People get divorced because they can no longer live together. But if you and your spouse have children, you’ll most likely be stuck with each other even after the divorce. Adding a nasty courtroom battle to your list of conflicts isn’t always a great idea.
In Minnesota, the courts most often ask parents to resolve their custody concerns in mediation—or some other form of alternative dispute resolution (ADR)—before taking them to trial. Settling matters in ADR can help reduce future conflicts and set you on the path toward a better future. However, to make the most of ADR, you want to understand its advantages and how to approach the process effectively.
The advantages of alternative dispute resolution
Importantly, there are more types of ADR than just mediation. Minnesota law recognizes several different forms of alternative dispute resolution. Each of these ADRs offers you a different approach to settling your disputes, but they all share several common advantages over courtroom proceedings. These include:
- You gain more control over the process. ADR works for the parties involved. Courtroom proceedings are colder, more formal and more rigid.
- You may be able to find and use more creative solutions to your situation than you’d see in court.
- You can address concerns, such as shared expectations for your children’s education and activities, that the courts don’t usually touch.
- They can be faster, more efficient and less expensive than going to court.
- The parties in ADR are less likely to feel like they’ve been in battles they either won or lost. As a result, they’re less likely to carry lingering hostility into their future interactions.
ADR isn’t for everyone. It may not work for marriages that involved abuse, and it may not work if the parties no longer trust each other. Both parties will need to make compromises, even as they stand fast for what they believe, and that can be a tricky line to walk.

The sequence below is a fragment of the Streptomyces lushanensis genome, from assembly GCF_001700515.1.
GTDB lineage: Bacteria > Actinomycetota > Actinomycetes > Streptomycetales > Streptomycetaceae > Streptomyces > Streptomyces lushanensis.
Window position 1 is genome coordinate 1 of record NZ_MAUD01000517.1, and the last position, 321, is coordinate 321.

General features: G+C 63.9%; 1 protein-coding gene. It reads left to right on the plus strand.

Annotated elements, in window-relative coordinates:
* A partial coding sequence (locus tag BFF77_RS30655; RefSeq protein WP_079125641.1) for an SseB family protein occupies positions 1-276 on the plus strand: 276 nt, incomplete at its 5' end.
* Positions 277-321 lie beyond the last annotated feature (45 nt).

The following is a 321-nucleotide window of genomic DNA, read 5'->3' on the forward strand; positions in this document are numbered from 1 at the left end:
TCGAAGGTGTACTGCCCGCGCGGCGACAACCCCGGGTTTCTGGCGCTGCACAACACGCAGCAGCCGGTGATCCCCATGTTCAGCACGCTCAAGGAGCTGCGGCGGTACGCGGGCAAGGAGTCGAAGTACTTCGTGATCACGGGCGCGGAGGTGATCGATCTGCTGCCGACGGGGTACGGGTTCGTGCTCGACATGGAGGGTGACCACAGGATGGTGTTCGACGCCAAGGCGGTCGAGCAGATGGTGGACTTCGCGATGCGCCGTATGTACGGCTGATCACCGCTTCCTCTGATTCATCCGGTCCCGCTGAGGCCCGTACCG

How to make the most of alternative dispute resolution
Although settling your differences in mediation or other ADR can often be less expensive than taking them to court, the bills can still add up. You want to make the most of your time. This means:
- Focus on your goals. If you’re able to focus on goals that leave a little room for negotiation, you’re less likely to get bogged down in arguments.
- Prepare! You’re better off thinking through your issues outside of ADR than when multiple parties are present and billing by the hour. Ideally, you’ll use ADR to resolve your problems, not to define them.
- Bring the right experts to help. The different forms of ADR leave tremendous room to use different mediators, therapists, accountants and other expert witnesses.
- Have your lawyer review the agreement. It’s much easier to get things right the first time around than to fix them later.
There are also times when mediation and other forms of ADR will fall apart mid-process. If this happens, it’s important to remember that you don’t need to feel stuck with an ADR that isn’t working. You can still bring your case to court.
Aiming at a better future
Divorce is painful and stressful, but it can also lead toward a better future. With that in mind, it’s important to think of how each step can set you along one path or another. Mediation and other forms of ADR often lead to less conflict and better outcomes for parents and children.